Your health and happiness. You can have short term effects and long term effects when you restrict those calories, cut out that food group, or over exercise. What does this pattern mean to me as a professional? The introduction of the spectrum of disordered eating patterns which can ultimately end up in a diagnosed eating disorder.
Mostly working with women, and being a woman myself, I have strong feelings towards the diet industry and its purposeful targeting of women, (and people), of all age ranges – it shows no shame of who it’s messages effect.
Based on the ads we see and the messages we are taught thinness equals health equals beauty equals desire of others to be with you. When did we stop being 5 year olds who played in trees, scraped our knees, played out the dramas between our toys and learnt to value thinness over our joy?
I remember the first time when I was told I was fat, as I am sure many women (and again, people in general) do who are reading this. Our value and worthiness becomes valued against our appearance in that moment. The innocent nature of moving our bodies with freedom and taking up the space we deserve ceases and we question the spaces we take, the values we have according to others, and our worthiness of all the things we deserve in this world. And for what? A constructed idea of beauty that realistically only 5% of us could actually achieve without developing disordered eating/eating disorders? Seems a bit backwards to me.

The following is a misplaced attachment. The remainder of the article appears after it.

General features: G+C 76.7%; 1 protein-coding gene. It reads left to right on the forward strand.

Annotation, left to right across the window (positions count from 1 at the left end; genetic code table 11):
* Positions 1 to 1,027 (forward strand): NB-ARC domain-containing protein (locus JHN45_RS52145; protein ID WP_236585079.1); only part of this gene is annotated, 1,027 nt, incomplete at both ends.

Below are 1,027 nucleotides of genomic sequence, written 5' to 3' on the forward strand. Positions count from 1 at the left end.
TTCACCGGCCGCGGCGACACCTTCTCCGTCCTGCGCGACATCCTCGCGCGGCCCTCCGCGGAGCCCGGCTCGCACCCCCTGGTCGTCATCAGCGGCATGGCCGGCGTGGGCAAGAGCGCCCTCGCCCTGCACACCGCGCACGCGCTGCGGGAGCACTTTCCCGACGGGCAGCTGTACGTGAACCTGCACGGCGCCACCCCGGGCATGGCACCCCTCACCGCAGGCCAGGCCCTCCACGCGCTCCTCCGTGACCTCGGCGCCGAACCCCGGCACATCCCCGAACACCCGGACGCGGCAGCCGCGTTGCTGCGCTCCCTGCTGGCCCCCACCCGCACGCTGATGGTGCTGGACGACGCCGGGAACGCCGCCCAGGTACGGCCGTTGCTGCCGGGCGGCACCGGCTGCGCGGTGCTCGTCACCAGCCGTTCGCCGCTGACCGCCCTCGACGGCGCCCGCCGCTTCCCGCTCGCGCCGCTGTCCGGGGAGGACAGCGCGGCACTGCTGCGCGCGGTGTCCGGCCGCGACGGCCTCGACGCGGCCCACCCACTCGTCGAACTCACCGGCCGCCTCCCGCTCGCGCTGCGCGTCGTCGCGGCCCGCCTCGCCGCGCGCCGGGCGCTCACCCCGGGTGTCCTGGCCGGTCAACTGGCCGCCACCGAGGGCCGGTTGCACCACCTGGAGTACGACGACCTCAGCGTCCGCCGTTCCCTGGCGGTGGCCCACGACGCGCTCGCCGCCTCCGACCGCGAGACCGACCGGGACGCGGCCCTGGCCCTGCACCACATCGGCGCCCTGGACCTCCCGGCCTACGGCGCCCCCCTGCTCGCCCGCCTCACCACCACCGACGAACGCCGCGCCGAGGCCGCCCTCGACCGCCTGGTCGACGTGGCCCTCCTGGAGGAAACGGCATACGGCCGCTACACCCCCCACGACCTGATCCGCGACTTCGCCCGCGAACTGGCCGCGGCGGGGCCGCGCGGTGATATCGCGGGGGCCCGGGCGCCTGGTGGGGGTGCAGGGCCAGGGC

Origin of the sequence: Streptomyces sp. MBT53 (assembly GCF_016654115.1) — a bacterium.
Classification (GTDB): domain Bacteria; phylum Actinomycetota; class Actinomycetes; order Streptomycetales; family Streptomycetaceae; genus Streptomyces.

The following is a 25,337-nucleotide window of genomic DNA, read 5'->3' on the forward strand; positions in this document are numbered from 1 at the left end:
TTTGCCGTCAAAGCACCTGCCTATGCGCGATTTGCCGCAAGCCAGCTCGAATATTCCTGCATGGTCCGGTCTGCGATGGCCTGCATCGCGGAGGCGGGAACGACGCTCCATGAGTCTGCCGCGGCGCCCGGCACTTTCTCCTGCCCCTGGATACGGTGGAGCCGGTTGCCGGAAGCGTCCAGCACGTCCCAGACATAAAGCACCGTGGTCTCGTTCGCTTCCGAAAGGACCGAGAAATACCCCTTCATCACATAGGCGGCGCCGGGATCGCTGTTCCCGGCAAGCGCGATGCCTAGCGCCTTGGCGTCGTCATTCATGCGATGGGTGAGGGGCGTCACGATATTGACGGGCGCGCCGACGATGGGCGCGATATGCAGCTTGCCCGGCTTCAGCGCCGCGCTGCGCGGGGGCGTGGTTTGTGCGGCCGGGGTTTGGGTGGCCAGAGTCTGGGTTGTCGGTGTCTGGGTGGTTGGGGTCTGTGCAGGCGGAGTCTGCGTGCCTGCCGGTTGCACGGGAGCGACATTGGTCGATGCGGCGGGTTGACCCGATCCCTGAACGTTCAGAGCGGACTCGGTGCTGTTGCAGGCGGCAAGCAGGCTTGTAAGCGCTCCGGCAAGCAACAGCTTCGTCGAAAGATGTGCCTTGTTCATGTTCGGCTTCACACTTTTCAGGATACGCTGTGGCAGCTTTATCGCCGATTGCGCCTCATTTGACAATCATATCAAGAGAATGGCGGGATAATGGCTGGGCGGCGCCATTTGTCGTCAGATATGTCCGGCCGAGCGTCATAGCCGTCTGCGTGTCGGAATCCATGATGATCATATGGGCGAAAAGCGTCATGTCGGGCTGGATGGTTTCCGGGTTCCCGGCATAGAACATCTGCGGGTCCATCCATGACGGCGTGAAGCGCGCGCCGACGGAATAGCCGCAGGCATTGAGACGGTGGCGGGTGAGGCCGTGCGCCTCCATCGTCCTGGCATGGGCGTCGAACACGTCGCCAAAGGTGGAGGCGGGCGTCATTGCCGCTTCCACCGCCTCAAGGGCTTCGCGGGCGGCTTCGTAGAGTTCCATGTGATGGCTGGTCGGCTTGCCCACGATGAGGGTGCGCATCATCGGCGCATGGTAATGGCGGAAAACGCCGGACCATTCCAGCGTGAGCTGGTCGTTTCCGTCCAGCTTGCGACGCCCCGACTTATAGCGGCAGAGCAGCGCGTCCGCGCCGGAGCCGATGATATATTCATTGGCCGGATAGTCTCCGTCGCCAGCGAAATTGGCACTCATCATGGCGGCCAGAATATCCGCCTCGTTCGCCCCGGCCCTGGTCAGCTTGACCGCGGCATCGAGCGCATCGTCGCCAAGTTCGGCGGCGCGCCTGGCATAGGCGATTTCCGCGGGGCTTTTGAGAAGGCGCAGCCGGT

I am not trying to create a comparative culture of body shaming, I am trying to point out that we all come in a variety of shapes, and sizes and did not mind when we were younger so why do we now? I could go on for too many sentences about the patriarchal framework the diet industry was built on and thrives on but I need to move on for my blood pressures sake!
Those who live with PCOS live in a very interesting world wedged between scientific evidence and diet culture. The evidence does show that weight loss can support side effects of PCOS and can improve fertility in those wanting to get pregnant and as discussed above there are oodles of diets to “help” you along the way.
The problem? That whole equation. Yes, weight loss can improve symptoms but those diets do not help you. They hinder you and can actually lead to weight gain. Also, quality of life.
Do you want to spend your valuable time consumed with the idea of food (and not in the way we get excited for holiday feasts) and fretting over everything you put into your body?
Probably not. This is where your trusty medical team comes in handy – and looking for a medical team that support your decisions about your body and your health and advocate for you.
Part of this team should be dietitians who work with those living with PCOS. They can work with you to create a lifestyle plan that supports your best health which may or may not end in weight loss. The end of the day your overall health is what we take into perspective and not just that number on the scale because you are so much more than that."
Sarah Crawford is a Saskatoon based dietitian, with professional roots in disordered eating, allergies, and re-creating the positive bond between food and body. Sarah works at Alison Friesen Nutrition.